In Part I 'Three Big Ideas,' Pozen emphasizes prioritizing one's goals, focusing on final product, while not "sweating the small stuff." The latter is akin to letting go. Identify low-priority items to be free to spend more time on tasks that matter. It's being organized with an ability to see what's important and deal with it in a timely matter.
The book is populated with practical, real world anecdotes. But it's the flow from chapter to chapter that grows on the reader, as advice turns into a system, and the system as orthodoxy. Each chapter concludes with a summary called "Takeaways" that help the reader focus on key points.
The only issue this reviewer had, and it's a minor one, is that two chapters in Part II: Productivity Every Day--"Your Daily Routine" and "Traveling Lightly"--belong to the back of the book, since the personal tone interfered with the workplace concepts.
Of Part II, chapter six "Efficient Meetings" is one of the best to get organize, save time, become more productive and be more efficient. The biggest time saver for meetings, "don't have one in the first place."
What Companies Can Gain in Productivity
I asked the author: What can organizations do to improve output of their workforce?
"Encourage employees to limit their emails to those who really need to know -- avoid tendency to send to big lists," he said. "Tell employees to generally hit reply button and not reply to all. Most do not need to hear your response. And avoid emails that just say thank you."
On the new mobile world, Mr. Pozen stated, "Mobility is here to stay. It's hard to stop young people from bringing own devices to work. They will tweet and text personally.
"A company has a choice between two strategies. Separate or integrate. Separate means that company business must be done only on the designated company device, which could be an iPad or laptop, with appropriate security and training. Personal messages can be sent on your own devices. This is what most Fortune 500 companies do now.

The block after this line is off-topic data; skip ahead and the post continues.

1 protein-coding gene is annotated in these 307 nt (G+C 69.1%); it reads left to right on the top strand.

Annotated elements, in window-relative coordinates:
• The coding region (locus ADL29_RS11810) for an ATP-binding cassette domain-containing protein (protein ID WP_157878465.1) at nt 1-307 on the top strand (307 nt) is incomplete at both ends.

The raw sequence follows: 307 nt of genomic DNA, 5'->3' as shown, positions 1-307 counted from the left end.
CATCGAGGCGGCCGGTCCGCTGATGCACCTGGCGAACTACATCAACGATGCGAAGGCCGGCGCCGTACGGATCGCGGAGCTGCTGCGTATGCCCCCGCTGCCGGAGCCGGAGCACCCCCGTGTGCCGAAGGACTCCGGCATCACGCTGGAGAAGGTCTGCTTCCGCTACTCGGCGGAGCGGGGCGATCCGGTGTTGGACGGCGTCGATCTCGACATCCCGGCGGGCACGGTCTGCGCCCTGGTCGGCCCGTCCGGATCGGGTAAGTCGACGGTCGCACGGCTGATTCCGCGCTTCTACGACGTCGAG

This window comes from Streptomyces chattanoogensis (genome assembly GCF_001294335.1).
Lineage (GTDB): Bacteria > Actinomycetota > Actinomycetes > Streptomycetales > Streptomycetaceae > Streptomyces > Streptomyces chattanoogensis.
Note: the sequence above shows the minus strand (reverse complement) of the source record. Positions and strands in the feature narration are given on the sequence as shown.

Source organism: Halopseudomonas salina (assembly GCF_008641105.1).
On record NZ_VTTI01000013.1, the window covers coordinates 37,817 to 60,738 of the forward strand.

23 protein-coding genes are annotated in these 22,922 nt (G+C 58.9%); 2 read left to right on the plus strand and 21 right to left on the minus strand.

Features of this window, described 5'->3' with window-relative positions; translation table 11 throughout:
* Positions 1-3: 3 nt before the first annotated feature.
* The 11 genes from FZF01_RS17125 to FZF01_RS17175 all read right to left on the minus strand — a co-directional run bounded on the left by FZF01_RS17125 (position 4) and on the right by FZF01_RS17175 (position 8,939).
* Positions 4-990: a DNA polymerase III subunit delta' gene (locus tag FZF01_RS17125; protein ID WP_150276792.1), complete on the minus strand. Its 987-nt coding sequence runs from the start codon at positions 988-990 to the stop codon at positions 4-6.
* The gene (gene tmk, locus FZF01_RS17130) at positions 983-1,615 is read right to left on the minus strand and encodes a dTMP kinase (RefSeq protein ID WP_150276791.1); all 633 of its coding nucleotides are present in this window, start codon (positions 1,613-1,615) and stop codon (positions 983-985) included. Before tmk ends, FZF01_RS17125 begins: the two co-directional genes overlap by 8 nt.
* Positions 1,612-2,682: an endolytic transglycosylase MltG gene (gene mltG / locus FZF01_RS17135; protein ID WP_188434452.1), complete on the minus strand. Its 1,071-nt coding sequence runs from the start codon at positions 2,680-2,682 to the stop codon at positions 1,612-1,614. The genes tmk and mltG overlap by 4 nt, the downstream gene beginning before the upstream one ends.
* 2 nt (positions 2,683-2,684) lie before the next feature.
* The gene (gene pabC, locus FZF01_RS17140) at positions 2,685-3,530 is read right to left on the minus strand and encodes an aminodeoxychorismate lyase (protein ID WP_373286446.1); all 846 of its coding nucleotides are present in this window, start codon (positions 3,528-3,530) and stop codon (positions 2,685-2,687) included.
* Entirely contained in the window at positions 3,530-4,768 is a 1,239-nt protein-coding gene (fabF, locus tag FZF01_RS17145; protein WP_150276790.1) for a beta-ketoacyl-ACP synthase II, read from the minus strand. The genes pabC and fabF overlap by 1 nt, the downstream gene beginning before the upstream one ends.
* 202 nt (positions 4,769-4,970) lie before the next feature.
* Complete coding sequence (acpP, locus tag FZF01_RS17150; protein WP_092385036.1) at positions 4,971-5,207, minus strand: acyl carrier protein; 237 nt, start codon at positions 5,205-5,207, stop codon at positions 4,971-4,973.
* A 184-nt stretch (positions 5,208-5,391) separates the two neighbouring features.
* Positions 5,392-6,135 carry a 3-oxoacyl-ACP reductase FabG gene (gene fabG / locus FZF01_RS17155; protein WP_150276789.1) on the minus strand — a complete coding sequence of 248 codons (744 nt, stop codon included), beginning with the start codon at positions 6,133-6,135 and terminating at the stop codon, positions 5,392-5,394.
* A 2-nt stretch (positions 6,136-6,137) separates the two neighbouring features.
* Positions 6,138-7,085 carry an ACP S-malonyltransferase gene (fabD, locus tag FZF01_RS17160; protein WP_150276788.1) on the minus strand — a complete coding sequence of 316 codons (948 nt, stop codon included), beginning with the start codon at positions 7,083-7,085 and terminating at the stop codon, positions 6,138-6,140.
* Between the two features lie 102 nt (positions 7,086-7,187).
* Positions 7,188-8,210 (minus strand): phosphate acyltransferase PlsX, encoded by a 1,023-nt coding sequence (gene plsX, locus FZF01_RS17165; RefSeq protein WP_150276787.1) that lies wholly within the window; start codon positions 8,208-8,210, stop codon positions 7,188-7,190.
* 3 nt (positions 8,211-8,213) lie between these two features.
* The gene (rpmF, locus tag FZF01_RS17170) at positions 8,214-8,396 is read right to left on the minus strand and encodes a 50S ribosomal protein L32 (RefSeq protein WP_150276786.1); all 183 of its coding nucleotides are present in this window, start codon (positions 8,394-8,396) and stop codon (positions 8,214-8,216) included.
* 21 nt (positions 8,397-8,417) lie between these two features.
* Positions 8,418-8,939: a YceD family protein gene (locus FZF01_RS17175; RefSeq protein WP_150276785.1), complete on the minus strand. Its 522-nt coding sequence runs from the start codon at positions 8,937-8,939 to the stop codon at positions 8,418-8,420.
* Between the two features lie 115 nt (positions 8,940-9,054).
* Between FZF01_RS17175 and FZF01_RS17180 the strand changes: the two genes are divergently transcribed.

"The other strategy is integrate your employee's own device with the company's system," he said. "This presents a lot more challenges especially on issues like security. If an employee wants to use his or her own device for company business, he or she will have to accept the company's restrictions and conditions."
On the new global economy, he responded: "I believe that instant global collaboration is needed in some companies and divisions but not in all. Many firms are still local. Even among global firms, there are many projects confined to certain geographic or functional areas. Have to worry about global collaboration leading to unnecessary informational overload.
"On the other hand, there are firms that need global collaboration. In investment management, you must know what is happening in the tech sector around the world so collaboration between country offices is critical. And obviously global collaboration is needed if your software development team that is spread out among many countries.
"I guess that principle should be to have as much global collaboration among units as necessary to achieve the firm's objectives -- but no more. At some point, the virtues of global collaboration run up against the burdens of information overload."
As one who sits on several corporate boards, he emphasized that "greater expertise is needed" with the directors and, "small size is needed" for the board. "Lack of expertise among directors is a perennial problem," he wrote.
For companies' to have more effective boards, they will need to change with the times. A good place to start is to read Extreme Productivity.